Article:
October 11, 2015

South County Cookin'

Fall days are often among the hottest in the Bay Area—like today, when local thermometers were approaching the 90F degree mark. Not an ideal day to spend the afternoon baking in the rural southern reaches of Santa Clara County.

Aermotor along Day Road, Gilroy, California
But there we were, making the rounds on our club's annual progressive dinner ride—a roving pot-luck feast. The challenge, I've learned, is not to over-eat.

After dropping off our contributions, three of us headed for the first stop: appetizers. I'm not sure why my couscous salad ended up there. Fresh veggies, asparagus wrapped in puff pastry, mini tacos, and a tasty garlic/shrimp dip.

Did I mention that bit about not over-eating? [Why yes, I think I did.]

Second stop: salads. Pasta salad, broccoli salad, kale salad, fresh strawberries. Healthy, healthy, healthy. [Okay, not the pasta; but we do need some carbs, we're exercising.]

Third stop: main course. Ham, turkey, macaroni and cheese, green beans, corn. Small portions; just a taste, really. [I was ready for my nap, here. My fellow cyclists were caffeine-loading, but I'm not a soda fan, diet or otherwise.]

Final stop: dessert. Here's where things fell apart. In past years, we could count on a veritable smorgasbord of luscious treats. This year, the organizers discouraged us from bringing desserts. For more than 30 people, there were only four desserts. No tangy lemon bars. No chewy brownies. No decadent chocolate mousse cake. The fruit salad had been set out with the appetizers.

Riders to the rescue! Pies were procured—berry, pecan, and more. [Whew. Close call.]

A flat 30 miles, with a mere 500 feet of climbing. Not a calorie-neutral day, but that's not the point ... is it?

October 4, 2015

Sunday Spin

Horse and young billygoat, Shannon Road, Los Gatos, California
Not every ride has to be epic. There is a certain charm to a short local ride ... a charm that includes sleeping in and biking to the start in mere minutes.

Whenever I toss out an invitation, I wonder if anyone will show up. Sunday morning, short ride, competing with other choices. Maybe two or three people will join me. If not, I'll just ride alone.

Eleven?! Eleven people turned up, sharing a similar frame of mind: Sleep in, do a quick local ride, spend the rest of the day in other ways.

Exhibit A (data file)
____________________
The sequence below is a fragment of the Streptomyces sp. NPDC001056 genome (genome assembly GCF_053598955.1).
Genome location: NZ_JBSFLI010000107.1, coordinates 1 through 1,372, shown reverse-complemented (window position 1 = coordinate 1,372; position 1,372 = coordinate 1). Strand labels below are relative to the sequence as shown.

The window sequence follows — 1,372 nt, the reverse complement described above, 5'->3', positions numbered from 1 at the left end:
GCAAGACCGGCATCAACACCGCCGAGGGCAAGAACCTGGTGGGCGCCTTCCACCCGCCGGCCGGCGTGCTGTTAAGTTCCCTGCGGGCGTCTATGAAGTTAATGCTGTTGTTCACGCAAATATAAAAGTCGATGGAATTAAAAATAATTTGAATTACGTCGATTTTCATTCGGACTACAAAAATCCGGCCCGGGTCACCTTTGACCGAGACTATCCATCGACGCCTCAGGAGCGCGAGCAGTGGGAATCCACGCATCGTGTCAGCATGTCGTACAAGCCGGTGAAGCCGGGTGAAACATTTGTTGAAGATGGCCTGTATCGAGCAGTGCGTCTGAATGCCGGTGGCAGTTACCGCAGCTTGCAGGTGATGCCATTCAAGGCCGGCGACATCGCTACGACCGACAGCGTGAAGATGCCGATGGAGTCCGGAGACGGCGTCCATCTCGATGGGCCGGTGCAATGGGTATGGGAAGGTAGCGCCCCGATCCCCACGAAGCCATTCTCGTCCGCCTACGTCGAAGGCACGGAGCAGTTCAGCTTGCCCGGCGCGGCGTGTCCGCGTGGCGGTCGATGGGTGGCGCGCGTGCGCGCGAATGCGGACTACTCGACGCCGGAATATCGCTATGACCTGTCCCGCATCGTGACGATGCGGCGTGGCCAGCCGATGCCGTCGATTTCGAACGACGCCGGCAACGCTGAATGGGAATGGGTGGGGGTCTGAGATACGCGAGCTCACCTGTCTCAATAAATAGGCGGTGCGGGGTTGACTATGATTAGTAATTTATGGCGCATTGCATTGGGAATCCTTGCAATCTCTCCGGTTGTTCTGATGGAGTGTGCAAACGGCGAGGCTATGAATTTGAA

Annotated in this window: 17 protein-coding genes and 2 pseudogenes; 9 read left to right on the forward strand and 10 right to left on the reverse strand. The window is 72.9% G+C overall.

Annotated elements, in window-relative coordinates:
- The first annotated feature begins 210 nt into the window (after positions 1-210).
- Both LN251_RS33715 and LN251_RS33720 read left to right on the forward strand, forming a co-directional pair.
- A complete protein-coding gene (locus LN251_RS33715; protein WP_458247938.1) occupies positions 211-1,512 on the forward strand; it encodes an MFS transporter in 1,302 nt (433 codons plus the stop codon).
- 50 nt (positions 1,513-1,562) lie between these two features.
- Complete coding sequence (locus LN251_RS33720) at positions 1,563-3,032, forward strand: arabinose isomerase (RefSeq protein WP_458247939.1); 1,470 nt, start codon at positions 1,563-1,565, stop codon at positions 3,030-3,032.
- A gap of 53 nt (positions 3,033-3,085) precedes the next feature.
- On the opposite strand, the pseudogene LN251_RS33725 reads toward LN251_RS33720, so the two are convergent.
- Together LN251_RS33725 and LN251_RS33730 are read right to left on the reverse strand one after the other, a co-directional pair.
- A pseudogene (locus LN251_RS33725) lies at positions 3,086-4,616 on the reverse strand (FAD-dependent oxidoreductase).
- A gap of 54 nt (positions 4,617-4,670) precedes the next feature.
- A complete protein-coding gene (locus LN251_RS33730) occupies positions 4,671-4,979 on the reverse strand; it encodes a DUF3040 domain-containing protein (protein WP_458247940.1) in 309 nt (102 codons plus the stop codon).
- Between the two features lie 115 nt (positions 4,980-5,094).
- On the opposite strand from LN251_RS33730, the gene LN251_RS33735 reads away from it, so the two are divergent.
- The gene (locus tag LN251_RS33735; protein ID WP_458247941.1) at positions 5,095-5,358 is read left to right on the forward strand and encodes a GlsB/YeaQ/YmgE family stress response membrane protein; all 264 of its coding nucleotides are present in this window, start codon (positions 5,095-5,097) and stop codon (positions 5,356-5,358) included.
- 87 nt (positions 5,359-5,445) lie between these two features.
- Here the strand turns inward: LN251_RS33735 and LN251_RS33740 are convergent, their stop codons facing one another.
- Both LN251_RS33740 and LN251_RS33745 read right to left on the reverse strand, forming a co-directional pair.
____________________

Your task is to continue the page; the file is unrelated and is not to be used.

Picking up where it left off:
A fine group on a fine morning, happily chatting away, looking out for one another, content to wait for the last rider every time we regrouped. At the top of the first hill we were entertained by a horse and a billygoat. Apparently not intimidated by the horse looming over him, the goat bounded over to check us out only after a commanding neigh.

On our way to the second hill, I heard that a rider had flatted. She was capable, and assisted by two other riders, but I circled back so she knew that we were aware. They caught up to us just as we were about to head for our third, and final, climb.

The end of the pavement on Reynolds was our turn-around point. It's a somewhat tricky descent, with sharp turns and enough grade to pick up more speed than you need. Near the bottom of the hill, approaching the final bend, a set of curving skid marks terminated ominously at a patch of melted pavement.

The group splintered after Reynolds; some to add another climb, others to head directly home. Three were game to visit the farmers' market with me. We took a back route through town on a tip that the high school's marching band might be practicing, but we were out of luck.

Not too late for a treat, though. For me, a crêpe slathered with Nutella, filled with fresh strawberries, and dusted lightly with powdered sugar. [Mmm.] A fair trade for the morning's effort, climbing 1,880 feet over 19 miles.